NY Times science has a good article on the science of stream restoration. Reading this I couldn’t help but think of The Onondaga Creek Conceptual Revitalization Plan. The best approach for stream restoration “is to create landforms and water flows that streams can maintain naturally. But how you translate that into action” is the main problem. It easy to see how restoration might work in rural settings, but Onondaga creek is split into an urban and a rural/suburban component of roughly equal size. Its certainly easier to see how how urbanization altered a waterway than to find ways of “fixing” damage that might have been caused. Here is an interesting link to the history of Onondaga Creek Channelization (pdf) showing the extent to which the creek has been artificially altered, natural meanders straightened, etc. It unlikely (but not out of the realm of possibility) that these natural meanders would be restored in the urban environment; but other water management solutions are more likely.
Restoring the health of the waterway also means buffering the urban inputs into the creek. Now that the decision has been made to to scrap plans for a downtown sewage treatment plant, alternative means of storm water management on the west side are being discussed. Sunday’s Post-Standard has an article by John Mariani that details these “first steps toward creating a green solution to Onondaga Lake’s sewage issues” using rain gardens, trees, and similar means:
Onondaga County plants seeds for green solution to lake pollution
by John Mariani
Sunday June 22, 2008
The first steps toward creating a green solution to Onondaga Lake’s sewage issues are being taken on parallel paths in downtown Syracuse committee rooms and on the city’s Near West Side.
A half-dozen committees are meeting to explore ways to implement Onondaga County Executive Joanie Mahoney’s decision to scrap plans for a downtown sewage treatment plant and instead use trees, gardens and similar means to keep storm water from flushing sewage into the lake.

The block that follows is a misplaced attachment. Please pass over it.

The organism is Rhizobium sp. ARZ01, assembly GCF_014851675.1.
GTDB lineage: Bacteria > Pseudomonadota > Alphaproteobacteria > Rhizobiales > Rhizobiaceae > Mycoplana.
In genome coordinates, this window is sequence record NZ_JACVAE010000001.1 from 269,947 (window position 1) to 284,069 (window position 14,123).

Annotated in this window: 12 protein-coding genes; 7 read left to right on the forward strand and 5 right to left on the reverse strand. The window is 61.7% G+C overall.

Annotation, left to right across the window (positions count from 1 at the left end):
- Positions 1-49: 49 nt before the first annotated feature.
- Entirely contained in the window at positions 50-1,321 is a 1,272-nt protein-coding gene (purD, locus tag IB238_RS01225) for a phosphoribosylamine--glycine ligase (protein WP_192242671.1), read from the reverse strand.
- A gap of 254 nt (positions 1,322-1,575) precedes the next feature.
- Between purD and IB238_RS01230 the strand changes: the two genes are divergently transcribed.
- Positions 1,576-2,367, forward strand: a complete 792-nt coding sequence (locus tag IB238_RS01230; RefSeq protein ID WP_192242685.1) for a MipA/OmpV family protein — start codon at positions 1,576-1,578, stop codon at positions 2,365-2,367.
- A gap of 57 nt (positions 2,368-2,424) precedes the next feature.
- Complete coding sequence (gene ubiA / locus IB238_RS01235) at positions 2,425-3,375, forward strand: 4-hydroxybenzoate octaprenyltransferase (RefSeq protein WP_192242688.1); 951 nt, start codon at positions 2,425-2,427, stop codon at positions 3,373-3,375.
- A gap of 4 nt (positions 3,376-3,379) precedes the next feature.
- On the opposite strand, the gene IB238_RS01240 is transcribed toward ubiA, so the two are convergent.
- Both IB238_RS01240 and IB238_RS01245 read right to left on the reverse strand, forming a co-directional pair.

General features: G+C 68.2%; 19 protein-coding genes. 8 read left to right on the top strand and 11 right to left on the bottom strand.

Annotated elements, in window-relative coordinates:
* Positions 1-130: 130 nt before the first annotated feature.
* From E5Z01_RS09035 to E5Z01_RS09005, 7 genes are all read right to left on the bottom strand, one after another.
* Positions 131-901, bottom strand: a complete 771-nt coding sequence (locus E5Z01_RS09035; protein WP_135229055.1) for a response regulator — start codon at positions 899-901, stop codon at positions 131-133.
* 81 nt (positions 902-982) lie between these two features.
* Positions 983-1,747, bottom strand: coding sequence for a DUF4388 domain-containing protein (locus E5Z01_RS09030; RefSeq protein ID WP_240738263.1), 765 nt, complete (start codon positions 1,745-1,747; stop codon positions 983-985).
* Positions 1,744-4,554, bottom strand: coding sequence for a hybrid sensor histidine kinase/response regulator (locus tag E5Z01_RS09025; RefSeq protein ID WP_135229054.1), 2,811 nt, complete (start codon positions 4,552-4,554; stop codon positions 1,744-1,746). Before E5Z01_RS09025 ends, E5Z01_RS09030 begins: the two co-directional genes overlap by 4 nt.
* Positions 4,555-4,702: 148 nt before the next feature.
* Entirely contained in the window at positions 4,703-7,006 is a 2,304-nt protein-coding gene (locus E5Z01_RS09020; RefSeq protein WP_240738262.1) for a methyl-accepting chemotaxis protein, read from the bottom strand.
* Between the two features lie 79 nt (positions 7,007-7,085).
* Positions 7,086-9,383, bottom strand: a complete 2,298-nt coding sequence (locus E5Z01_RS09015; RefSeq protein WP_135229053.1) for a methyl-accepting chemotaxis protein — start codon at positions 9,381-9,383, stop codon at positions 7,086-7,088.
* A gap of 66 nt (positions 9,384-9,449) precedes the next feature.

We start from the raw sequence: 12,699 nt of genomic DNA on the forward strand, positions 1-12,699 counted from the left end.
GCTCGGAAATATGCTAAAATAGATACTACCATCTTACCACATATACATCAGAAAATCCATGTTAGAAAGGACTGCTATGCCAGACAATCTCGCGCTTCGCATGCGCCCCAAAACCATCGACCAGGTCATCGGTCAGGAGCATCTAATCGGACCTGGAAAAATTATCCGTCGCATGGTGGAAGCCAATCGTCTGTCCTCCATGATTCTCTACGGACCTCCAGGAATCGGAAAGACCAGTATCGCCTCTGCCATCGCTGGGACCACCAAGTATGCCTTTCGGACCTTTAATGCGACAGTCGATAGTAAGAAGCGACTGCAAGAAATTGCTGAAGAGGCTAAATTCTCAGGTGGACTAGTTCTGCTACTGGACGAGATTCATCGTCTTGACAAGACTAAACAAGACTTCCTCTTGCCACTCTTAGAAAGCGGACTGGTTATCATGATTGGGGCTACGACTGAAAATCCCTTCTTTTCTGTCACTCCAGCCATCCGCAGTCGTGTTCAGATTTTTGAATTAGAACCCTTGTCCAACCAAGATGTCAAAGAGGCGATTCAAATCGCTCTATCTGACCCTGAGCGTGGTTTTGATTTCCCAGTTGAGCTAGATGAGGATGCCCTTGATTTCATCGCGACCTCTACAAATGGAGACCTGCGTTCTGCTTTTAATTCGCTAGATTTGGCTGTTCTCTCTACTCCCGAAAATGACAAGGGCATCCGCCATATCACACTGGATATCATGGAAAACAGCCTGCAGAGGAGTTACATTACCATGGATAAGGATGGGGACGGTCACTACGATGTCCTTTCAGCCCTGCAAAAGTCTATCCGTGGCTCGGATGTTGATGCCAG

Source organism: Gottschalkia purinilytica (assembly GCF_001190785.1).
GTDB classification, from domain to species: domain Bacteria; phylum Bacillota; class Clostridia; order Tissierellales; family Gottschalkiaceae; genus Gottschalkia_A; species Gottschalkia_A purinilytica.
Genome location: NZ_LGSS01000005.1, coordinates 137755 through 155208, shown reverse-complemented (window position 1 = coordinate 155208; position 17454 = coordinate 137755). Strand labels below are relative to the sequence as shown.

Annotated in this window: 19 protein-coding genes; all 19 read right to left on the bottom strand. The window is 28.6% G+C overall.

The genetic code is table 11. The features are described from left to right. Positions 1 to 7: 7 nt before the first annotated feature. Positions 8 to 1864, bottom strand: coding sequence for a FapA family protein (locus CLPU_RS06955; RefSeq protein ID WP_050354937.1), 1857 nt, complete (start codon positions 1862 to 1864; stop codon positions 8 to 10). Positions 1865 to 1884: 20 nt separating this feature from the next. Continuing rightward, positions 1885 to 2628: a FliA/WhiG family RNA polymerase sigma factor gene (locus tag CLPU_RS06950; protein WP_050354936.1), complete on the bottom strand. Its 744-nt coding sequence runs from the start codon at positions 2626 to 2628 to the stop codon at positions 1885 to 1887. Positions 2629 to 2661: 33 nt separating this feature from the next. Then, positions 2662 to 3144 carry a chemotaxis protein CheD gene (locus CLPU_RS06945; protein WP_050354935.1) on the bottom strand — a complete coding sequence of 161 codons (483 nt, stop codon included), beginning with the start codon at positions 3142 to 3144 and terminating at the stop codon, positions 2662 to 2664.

The first fruit of their labors was recently unveiled to the county Legislature—a proposal to use $75,000 in state funds, $46,600 in county cash and nearly $49,000 in materials and services to reforest and plant rain gardens in the Near West Side. The neighborhood sits in the zone that would have been served by the Clinton Street sewage treatment facility.
The state grant through the Department of Environmental Conservation is the first of many that county officials hope to tap into over the next few years, said Jean Smiley, the county’s physical services administrator.
“We’re hoping to utilize those funds to plant green infrastructure and also measure it and study it, so we have a good idea of how much of it can be placed, where, to reduce the storm water runoff issues,” Smiley said.
The application for a state Urban and Community Forestry Grant calls for planting 400 trees. Some would eventually shade Near West Side streets. Others, more thickly planted, would turn vacant city-owned lots into miniature forests, said Brian Liberti, Syracuse’s city arborist and one of many collaborators working on the project.
The application also proposes planting two demonstration rain gardens on public land in the neighborhood.
One garden would be designed using storm water management guidelines put out by DEC. The other would be planted using a “how-to” manual for homeowners from the University of Wisconsin.
Both gardens would serve three roles, the application says: absorb excess storm water; recycle that water to grow the garden; and serve as a classroom where residents can learn how to install their own rain gardens.
“Outreach and education are very, very important,” said Sue Miller, deputy director of the Lake Improvement Project, as she presented the application to the Legislature’s Environmental Protection Committee. “There is no sense in planting a bunch of trees or rain gardens that aren’t getting supported.”